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Europe ends mostly higher as fears over Irma, North Korea ease; rise in sterling weighs on FTSE

  • The United Nations Security Council unanimously agrees to step up sanctions on North Korea.
  • British lawmakers vote in favor of timetable to debate legislation for severing ties with the EU after Brexit.
  • French workers protest President Emmanuel Macron's labor reforms.
  • U.K. inflation rises to 2.9 percent in August.

European stocks finished Tuesday mostly higher as investors took stock of the impact of Hurricane Irma while tensions on the Korean Peninsula appeared to abate.

The pan-European Stoxx 600 ended trade up 0.52 percent, off session highs, while almost all sectors closed in the black.

The German DAX and the French CAC closed the session sharply higher, up 0.4 percent and 0.62 percent respectively; with most periphery bourses ending in the black too. The FTSE 100, however, came under pressure following the latest U.K. inflation data, finishing 0.17 percent down.

Symbol
Name
Price
 
Change
%Change
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FTSE
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DAX
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CAC
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IBEX 35
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On Tuesday, European equities were supported by its fellow markets in Asia and in the U.S., with all regions posting solid gains as investors took sanctuary in easing geopolitical tensions.

On Monday, the U.S. insisted that it was not looking for war with North Korea, despite joining other members of the United Nations Security Council in unanimously agreeing to step up sanctions against the closed state.

Irma's impact on European sectors

Banks and financial services were among the top performing sectors in Europe, both up 1 percent or more by the close. Investment manager Partners Group AG was near the top of the STOXX 600, finishing up more than 4 percent. Deutsche Bank, Commerzbank and Italy's Banco BPM meanwhile shifted higher and all closed above 2.5 percent, buoyed by the shifting sentiment.

The insurance sector popped 0.78 percent as individual stocks began their recovery from Hurricane Irma. The storm, thought to be one of the most powerful ever to hit the Atlantic, was downgraded to a post-tropical cyclone on Tuesday by the U.S.' National Hurricane Center and analysts have suggested that its economic impact might be slightly lower than previously anticipated.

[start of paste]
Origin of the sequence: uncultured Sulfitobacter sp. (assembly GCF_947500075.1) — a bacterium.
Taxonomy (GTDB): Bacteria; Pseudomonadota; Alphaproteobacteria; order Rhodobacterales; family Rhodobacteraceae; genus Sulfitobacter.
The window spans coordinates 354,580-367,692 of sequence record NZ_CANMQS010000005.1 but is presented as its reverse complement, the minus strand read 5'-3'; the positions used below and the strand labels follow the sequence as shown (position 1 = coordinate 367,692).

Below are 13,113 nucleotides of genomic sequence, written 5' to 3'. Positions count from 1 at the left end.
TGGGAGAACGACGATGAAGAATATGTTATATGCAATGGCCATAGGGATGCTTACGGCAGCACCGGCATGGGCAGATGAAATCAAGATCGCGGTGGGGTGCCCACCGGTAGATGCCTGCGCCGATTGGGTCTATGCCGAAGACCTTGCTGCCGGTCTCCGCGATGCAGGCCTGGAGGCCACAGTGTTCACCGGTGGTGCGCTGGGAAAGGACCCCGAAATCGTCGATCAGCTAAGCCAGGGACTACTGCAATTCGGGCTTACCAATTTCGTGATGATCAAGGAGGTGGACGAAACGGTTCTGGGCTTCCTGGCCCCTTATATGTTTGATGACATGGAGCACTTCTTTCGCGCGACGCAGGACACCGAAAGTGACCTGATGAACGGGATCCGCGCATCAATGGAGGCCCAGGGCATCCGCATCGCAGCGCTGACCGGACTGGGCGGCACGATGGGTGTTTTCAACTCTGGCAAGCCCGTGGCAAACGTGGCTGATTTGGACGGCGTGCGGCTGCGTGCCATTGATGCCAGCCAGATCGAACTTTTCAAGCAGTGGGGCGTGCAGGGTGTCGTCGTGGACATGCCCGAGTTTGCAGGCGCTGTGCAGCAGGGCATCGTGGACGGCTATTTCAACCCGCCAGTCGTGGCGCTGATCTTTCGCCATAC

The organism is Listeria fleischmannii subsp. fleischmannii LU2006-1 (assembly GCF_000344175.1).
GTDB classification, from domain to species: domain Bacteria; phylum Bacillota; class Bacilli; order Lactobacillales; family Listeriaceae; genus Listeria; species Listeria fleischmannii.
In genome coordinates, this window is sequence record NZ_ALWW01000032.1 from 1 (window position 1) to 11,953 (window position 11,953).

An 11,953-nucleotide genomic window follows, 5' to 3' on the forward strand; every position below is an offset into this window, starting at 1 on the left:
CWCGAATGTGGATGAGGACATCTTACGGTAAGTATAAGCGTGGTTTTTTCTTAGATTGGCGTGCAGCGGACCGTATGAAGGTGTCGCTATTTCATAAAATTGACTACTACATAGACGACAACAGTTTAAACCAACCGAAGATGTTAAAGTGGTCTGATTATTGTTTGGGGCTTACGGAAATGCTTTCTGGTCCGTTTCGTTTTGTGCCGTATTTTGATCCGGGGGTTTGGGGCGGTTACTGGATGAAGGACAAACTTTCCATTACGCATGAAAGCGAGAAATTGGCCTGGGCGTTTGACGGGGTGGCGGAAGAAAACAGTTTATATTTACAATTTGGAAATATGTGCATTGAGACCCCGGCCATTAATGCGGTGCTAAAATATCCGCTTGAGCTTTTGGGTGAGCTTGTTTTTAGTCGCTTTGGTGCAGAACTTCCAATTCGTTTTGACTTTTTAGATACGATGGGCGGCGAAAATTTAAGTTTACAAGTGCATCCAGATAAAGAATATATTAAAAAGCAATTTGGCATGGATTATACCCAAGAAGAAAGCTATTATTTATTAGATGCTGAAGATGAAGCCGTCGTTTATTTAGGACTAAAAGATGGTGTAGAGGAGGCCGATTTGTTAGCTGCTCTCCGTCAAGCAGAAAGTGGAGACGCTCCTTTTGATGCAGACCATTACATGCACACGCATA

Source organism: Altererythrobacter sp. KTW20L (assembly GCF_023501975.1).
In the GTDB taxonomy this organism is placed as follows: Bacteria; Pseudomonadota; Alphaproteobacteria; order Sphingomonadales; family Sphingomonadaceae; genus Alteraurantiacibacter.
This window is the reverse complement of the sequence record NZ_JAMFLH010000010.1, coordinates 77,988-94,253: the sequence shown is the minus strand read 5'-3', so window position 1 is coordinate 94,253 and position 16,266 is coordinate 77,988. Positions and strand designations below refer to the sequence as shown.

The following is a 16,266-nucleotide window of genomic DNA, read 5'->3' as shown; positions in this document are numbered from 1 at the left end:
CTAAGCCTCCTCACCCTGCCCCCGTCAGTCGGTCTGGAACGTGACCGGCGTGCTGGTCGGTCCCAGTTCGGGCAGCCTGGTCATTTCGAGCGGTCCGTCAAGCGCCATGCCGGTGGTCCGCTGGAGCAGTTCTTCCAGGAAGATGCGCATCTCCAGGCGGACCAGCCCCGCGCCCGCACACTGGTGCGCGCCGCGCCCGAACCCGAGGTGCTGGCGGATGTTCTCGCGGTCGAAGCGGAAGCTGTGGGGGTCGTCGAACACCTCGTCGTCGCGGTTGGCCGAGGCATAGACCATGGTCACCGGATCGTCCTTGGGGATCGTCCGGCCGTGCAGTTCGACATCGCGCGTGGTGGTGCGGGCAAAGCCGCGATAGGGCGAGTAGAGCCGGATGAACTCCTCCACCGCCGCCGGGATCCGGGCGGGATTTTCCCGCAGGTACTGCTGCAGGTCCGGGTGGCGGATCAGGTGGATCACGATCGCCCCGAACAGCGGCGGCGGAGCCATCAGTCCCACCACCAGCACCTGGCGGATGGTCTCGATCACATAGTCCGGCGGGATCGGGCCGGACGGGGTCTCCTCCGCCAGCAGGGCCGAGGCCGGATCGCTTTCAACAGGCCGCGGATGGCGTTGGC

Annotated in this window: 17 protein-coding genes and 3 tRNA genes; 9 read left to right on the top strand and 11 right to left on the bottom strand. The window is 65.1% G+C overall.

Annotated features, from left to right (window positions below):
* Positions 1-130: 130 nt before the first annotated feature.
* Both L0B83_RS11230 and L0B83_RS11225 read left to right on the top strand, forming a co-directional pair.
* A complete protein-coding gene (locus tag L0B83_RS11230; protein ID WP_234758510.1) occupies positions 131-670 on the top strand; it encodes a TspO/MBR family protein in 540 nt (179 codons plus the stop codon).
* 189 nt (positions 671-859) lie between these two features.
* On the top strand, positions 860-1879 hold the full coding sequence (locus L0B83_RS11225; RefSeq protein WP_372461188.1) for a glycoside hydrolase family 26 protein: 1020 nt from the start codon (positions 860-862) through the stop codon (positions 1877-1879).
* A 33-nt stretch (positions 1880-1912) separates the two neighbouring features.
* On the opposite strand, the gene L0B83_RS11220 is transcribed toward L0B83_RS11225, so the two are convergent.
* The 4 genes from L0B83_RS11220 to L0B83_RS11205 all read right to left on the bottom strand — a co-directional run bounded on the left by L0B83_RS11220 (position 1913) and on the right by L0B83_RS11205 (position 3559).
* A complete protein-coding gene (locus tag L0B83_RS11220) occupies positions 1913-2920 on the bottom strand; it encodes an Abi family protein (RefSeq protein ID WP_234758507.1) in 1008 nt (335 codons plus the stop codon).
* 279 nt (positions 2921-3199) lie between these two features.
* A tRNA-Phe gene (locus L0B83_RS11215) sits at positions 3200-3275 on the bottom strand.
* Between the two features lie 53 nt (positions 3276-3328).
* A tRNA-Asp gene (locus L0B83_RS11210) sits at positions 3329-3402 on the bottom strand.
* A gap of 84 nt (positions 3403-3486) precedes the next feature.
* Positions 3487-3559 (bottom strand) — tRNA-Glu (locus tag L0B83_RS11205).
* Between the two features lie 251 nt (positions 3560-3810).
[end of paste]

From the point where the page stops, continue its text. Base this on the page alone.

The travel and leisure industry finished on a positive note, despite facing criticism over its relief efforts for tourists in the wake of the storm. Some individual stocks, however, took a hit from a series of strikes in France over President Emmanuel Macron's labor reforms. Ryanair closed roughly flat, after some 20,000 passengers had their flights canceled as a result of the strike.

Looking at individual stocks, Swiss security firm Dormakaba soared 8.54 percent after reporting a 9.4 percent increase in sales Tuesday.

Construction firm Ashtead Group meanwhile rose 4.45 percent after it forecast increased demand following hurricanes Harvey and Irma.

However, shares in Sky declined 1.62 percent, after the British government toughened its stance on the $15 billion takeover of the broadcaster by Rupert Murdoch. The surprise move concerned investors during trade over fears that the takeover could be blocked, Reuters reported.

U.K. inflation rises higher

U.K. inflation rose higher in August, hitting 2.9 percent, according to new data released by The Office for National Statistics Tuesday. The figures will add renewed pressure to the Bank of England, which will meet Thursday to make its latest monetary policy decision. Around the market close, the U.K. pound was trading up against the likes of the euro and U.S. dollar.

Also in Britain, the U.K. government passed a major hurdle in Brexit negotiations Tuesday, receiving backing from British lawmakers in the first stage of its bid to extract the U.K. from EU law.

Meanwhile, Norway's conservative prime minister, Erna Solberg, and her right-wing coalition government claimed victory in the country's general election Tuesday.

Looking ahead, investors will be keeping a watchful eye on U.S. tech giant Apple on Tuesday, as the company delivers its latest consumer products event. Consequently, the event took up attention on Wall Street, with stocks trading in the black on Tuesday.

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